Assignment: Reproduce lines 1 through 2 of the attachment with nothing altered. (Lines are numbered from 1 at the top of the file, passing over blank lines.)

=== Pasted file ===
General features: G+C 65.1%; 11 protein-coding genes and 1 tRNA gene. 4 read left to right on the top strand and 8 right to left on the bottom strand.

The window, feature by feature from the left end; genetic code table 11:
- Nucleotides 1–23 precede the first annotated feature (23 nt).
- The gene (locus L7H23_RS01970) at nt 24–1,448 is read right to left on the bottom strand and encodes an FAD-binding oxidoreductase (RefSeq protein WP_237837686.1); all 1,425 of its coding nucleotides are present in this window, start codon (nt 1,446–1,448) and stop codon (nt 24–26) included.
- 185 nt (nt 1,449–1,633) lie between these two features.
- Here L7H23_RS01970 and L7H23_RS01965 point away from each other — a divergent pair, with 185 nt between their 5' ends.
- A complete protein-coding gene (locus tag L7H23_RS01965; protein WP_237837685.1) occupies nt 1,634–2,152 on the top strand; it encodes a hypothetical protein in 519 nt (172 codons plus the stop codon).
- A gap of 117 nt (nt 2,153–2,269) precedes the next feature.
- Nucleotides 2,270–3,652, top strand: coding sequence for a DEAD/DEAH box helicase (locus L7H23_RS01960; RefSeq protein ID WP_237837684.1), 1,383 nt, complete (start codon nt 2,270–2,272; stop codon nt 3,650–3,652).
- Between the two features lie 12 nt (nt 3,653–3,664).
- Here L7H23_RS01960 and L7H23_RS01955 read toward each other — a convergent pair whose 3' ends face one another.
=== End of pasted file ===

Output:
General features: G+C 65.1%; 11 protein-coding genes and 1 tRNA gene. 4 read left to right on the top strand and 8 right to left on the bottom strand.

The window, feature by feature from the left end; genetic code table 11: